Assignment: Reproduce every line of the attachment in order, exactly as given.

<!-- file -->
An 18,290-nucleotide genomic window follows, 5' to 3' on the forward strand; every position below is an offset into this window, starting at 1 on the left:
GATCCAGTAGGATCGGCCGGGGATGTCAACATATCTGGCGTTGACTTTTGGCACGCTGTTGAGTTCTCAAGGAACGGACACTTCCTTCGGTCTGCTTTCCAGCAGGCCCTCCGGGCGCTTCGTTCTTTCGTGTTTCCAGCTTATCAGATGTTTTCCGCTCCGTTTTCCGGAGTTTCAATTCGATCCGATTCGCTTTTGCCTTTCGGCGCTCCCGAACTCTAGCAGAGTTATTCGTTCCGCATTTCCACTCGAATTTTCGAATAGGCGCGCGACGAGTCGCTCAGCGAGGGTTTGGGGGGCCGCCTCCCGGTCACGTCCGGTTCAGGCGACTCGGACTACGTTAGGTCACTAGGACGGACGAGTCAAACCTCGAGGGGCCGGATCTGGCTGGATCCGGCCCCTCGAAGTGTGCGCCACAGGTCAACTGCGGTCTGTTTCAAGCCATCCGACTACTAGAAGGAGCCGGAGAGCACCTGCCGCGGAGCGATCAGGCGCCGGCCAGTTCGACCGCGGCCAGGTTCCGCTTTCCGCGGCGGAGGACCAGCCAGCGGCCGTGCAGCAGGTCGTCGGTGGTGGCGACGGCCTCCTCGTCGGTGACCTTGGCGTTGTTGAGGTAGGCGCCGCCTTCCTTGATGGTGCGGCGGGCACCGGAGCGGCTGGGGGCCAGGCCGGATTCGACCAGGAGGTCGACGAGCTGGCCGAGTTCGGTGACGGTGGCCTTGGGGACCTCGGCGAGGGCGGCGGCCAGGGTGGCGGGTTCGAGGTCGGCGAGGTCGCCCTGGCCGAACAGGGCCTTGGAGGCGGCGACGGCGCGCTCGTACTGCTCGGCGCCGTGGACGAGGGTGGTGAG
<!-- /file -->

An 18,290-nucleotide genomic window follows, 5' to 3' on the forward strand; every position below is an offset into this window, starting at 1 on the left:
GATCCAGTAGGATCGGCCGGGGATGTCAACATATCTGGCGTTGACTTTTGGCACGCTGTTGAGTTCTCAAGGAACGGACACTTCCTTCGGTCTGCTTTCCAGCAGGCCCTCCGGGCGCTTCGTTCTTTCGTGTTTCCAGCTTATCAGATGTTTTCCGCTCCGTTTTCCGGAGTTTCAATTCGATCCGATTCGCTTTTGCCTTTCGGCGCTCCCGAACTCTAGCAGAGTTATTCGTTCCGCATTTCCACTCGAATTTTCGAATAGGCGCGCGACGAGTCGCTCAGCGAGGGTTTGGGGGGCCGCCTCCCGGTCACGTCCGGTTCAGGCGACTCGGACTACGTTAGGTCACTAGGACGGACGAGTCAAACCTCGAGGGGCCGGATCTGGCTGGATCCGGCCCCTCGAAGTGTGCGCCACAGGTCAACTGCGGTCTGTTTCAAGCCATCCGACTACTAGAAGGAGCCGGAGAGCACCTGCCGCGGAGCGATCAGGCGCCGGCCAGTTCGACCGCGGCCAGGTTCCGCTTTCCGCGGCGGAGGACCAGCCAGCGGCCGTGCAGCAGGTCGTCGGTGGTGGCGACGGCCTCCTCGTCGGTGACCTTGGCGTTGTTGAGGTAGGCGCCGCCTTCCTTGATGGTGCGGCGGGCACCGGAGCGGCTGGGGGCCAGGCCGGATTCGACCAGGAGGTCGACGAGCTGGCCGAGTTCGGTGACGGTGGCCTTGGGGACCTCGGCGAGGGCGGCGGCCAGGGTGGCGGGTTCGAGGTCGGCGAGGTCGCCCTGGCCGAACAGGGCCTTGGAGGCGGCGACGGCGCGCTCGTACTGCTCGGCGCCGTGGACGAGGGTGGTGAG